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"Embedded\Real Time" Processors vs "Application" Processors

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shaiko

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What are the main differences between:
"Embedded\Real Time" and "Application" Processors ?

I can list the following:

1.Cost - Embedded Processors are generally cheaper.
2.Frequency - Application processors are faster.
3.Power - Application processors are more power hungry.

Any other key differences ?
*Please keep it as scientific as possible -
Saying: "Application Processors are higher performance than Embedded\Real Time processors" is like saying nothing. Please detail.
 

sky_123

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Different use-cases. It's like a dessert spoon and a tea-spoon. They both technically perform similar functions,
but a dessert spoon would be overkill for stirring your coffee.
They are following market requirements.
Embedded processors can be cheaper because of the equipment they will be placed in will sell at low cost
Embedded processors can be lower frequency because they perform a dedicated task usually
Embedded processors can be less power hungry because they may be intended for very low power equipment.
And so on..
 
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TonyM

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What I've seen driving the definitions is the gate count of the processors and thus the power consumption.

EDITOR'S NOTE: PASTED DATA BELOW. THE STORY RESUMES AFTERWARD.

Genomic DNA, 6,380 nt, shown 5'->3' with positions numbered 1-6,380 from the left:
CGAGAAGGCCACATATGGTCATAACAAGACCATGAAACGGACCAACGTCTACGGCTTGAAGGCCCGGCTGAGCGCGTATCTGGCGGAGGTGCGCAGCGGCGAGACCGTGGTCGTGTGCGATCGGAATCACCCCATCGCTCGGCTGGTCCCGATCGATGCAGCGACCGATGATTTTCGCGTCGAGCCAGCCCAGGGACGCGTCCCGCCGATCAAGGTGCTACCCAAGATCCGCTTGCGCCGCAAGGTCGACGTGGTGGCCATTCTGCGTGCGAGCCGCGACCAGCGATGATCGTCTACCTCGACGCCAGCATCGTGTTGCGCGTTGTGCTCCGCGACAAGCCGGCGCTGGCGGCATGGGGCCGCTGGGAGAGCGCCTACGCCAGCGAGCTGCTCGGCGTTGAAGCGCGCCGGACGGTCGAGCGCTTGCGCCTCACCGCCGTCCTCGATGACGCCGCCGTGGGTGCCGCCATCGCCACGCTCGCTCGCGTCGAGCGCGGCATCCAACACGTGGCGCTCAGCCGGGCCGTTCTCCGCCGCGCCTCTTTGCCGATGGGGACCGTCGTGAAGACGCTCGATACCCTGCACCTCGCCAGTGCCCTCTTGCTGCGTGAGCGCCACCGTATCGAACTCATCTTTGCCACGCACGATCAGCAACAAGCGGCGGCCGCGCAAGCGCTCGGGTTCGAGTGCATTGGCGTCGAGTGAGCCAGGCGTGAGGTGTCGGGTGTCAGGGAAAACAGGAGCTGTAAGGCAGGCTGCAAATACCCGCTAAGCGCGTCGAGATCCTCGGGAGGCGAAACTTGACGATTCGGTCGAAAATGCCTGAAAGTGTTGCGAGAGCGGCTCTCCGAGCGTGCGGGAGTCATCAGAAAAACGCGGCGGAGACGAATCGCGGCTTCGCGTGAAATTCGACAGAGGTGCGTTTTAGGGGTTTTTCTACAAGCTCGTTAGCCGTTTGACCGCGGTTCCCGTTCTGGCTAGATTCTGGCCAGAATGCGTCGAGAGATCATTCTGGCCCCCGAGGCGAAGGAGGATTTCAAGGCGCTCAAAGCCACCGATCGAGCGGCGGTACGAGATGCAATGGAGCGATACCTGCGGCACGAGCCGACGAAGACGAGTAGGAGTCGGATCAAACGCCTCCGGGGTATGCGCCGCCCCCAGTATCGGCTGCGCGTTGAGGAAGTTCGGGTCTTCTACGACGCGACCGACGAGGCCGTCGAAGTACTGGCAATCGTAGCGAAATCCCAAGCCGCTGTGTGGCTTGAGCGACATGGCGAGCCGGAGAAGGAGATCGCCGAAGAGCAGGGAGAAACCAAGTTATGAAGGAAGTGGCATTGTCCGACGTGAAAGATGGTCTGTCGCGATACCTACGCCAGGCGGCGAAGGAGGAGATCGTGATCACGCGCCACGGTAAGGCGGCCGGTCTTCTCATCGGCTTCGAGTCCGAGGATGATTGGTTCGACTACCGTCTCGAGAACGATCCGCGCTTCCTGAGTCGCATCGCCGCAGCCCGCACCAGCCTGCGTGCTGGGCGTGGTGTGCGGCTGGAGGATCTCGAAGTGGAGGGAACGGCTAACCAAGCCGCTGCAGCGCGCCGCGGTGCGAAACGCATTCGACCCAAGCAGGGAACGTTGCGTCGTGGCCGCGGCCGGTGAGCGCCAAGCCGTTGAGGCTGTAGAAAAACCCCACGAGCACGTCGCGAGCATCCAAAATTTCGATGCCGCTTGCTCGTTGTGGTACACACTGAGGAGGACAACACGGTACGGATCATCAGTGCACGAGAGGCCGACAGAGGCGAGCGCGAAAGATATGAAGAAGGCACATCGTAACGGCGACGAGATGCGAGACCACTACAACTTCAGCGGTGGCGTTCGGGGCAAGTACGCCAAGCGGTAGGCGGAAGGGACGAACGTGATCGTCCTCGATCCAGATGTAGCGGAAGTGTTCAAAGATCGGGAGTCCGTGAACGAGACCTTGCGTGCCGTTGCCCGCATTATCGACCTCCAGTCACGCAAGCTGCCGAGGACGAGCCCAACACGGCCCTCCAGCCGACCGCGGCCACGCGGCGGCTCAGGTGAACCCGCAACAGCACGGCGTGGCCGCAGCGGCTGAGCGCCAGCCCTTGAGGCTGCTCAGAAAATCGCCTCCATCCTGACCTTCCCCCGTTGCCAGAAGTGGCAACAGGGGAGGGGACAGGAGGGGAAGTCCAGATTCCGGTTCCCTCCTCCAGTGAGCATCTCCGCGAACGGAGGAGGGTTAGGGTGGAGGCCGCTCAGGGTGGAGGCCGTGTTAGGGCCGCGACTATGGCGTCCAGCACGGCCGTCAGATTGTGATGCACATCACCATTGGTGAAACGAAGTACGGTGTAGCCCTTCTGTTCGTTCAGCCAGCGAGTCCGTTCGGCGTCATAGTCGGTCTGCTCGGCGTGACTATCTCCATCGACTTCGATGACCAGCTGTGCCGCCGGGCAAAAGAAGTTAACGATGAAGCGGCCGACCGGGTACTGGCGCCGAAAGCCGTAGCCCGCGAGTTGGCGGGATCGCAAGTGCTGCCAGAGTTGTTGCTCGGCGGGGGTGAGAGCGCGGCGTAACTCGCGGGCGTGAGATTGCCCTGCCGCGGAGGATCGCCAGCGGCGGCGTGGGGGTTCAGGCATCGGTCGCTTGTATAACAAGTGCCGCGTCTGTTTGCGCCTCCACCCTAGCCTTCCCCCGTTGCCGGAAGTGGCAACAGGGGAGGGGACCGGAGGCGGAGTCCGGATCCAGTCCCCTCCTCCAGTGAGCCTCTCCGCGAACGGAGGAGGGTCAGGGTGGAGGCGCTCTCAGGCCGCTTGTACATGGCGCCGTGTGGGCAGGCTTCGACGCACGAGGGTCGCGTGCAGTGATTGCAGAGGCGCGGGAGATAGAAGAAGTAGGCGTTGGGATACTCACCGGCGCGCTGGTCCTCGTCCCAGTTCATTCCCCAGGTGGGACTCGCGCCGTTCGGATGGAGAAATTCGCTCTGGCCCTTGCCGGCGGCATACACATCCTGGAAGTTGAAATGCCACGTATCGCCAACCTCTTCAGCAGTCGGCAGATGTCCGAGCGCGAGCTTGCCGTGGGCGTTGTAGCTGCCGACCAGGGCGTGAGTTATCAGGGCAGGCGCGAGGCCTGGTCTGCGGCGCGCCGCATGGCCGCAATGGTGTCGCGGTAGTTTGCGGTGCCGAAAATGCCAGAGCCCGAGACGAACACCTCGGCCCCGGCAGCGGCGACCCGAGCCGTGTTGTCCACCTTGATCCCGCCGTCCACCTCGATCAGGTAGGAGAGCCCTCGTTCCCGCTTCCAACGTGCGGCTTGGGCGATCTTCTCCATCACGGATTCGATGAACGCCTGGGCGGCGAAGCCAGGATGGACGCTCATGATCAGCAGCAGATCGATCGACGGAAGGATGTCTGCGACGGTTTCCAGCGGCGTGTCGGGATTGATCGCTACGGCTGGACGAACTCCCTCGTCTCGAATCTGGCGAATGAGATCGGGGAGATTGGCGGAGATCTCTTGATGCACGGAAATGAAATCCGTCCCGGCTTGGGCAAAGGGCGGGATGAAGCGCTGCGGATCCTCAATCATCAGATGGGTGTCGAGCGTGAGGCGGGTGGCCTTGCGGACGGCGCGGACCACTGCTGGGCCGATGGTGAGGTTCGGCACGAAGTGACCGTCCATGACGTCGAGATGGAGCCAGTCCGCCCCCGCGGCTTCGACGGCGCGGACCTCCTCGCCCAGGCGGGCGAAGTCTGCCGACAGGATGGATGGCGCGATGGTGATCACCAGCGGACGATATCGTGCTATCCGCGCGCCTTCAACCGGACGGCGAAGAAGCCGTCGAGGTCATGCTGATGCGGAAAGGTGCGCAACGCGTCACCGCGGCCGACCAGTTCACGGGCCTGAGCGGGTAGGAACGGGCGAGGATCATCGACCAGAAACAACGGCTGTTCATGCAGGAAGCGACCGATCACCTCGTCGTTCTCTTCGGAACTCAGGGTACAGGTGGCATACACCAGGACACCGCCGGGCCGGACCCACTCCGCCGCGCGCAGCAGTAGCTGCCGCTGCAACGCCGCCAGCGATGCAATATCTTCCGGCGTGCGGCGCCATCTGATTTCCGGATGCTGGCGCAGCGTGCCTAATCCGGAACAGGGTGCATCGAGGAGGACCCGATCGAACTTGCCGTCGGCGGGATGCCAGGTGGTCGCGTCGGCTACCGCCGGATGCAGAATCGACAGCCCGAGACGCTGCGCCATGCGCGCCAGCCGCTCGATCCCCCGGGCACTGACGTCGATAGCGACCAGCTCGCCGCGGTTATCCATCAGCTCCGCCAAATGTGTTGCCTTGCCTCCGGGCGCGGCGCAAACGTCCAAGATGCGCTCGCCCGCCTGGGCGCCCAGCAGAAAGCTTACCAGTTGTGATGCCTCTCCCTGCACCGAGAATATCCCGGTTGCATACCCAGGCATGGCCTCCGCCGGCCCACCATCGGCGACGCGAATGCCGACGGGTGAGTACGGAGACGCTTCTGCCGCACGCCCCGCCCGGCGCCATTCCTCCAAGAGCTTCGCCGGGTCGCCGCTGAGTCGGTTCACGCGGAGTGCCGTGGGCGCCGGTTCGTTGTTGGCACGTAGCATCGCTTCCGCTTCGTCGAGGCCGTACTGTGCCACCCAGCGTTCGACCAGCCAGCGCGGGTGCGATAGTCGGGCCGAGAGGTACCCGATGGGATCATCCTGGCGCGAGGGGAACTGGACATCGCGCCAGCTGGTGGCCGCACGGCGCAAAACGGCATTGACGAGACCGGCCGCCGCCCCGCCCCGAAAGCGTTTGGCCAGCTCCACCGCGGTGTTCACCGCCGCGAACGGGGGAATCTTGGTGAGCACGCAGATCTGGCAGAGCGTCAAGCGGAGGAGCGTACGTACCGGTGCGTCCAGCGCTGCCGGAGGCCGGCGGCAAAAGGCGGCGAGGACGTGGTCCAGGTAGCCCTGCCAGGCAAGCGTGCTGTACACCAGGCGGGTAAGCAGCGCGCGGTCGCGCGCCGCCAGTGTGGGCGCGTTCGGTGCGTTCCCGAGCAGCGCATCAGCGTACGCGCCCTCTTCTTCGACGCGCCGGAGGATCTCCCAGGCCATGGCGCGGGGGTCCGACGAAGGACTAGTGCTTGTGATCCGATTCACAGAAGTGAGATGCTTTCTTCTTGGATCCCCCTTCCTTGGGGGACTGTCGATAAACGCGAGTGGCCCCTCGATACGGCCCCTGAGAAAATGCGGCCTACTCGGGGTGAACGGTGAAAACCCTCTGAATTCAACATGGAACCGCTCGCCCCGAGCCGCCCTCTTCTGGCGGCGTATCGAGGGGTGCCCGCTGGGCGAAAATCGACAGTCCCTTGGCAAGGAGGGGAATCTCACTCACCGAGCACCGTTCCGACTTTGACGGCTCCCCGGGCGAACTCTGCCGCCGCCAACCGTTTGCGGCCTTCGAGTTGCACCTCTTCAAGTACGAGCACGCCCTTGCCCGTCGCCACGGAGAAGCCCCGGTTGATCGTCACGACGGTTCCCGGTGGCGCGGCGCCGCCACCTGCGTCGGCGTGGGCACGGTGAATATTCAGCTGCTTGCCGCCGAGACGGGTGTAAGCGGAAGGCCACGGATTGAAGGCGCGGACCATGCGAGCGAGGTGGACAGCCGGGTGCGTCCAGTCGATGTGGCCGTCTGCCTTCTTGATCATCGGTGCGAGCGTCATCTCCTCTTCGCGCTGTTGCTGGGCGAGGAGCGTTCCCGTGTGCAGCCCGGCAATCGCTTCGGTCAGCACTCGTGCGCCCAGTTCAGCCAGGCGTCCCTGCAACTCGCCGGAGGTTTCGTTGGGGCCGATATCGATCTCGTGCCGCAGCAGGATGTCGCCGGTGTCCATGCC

Embedded processors have been simpler. They lack performance-tweaking extras like integer divide instructions, branch prediction logic, floating-point instructions or instruction/data caches. They are aimed at running smaller fixed-in-place programs. Using fewer gates means:

* More space on-chip for peripherals and memory, for increased functions in a microcontroller or FPGA.

* Chip can be manufactured in an older, larger geometry silicon process, making it cheaper.

Application processors use more gates to put the performance-enhancing stuff in described above. They are aimed at running larger programs. Might also have an mmu so it can run a protected os, multi-tasking etc.

If memory serves, Altera NIOS II and later ARM Cortex processors look at it this way.
 
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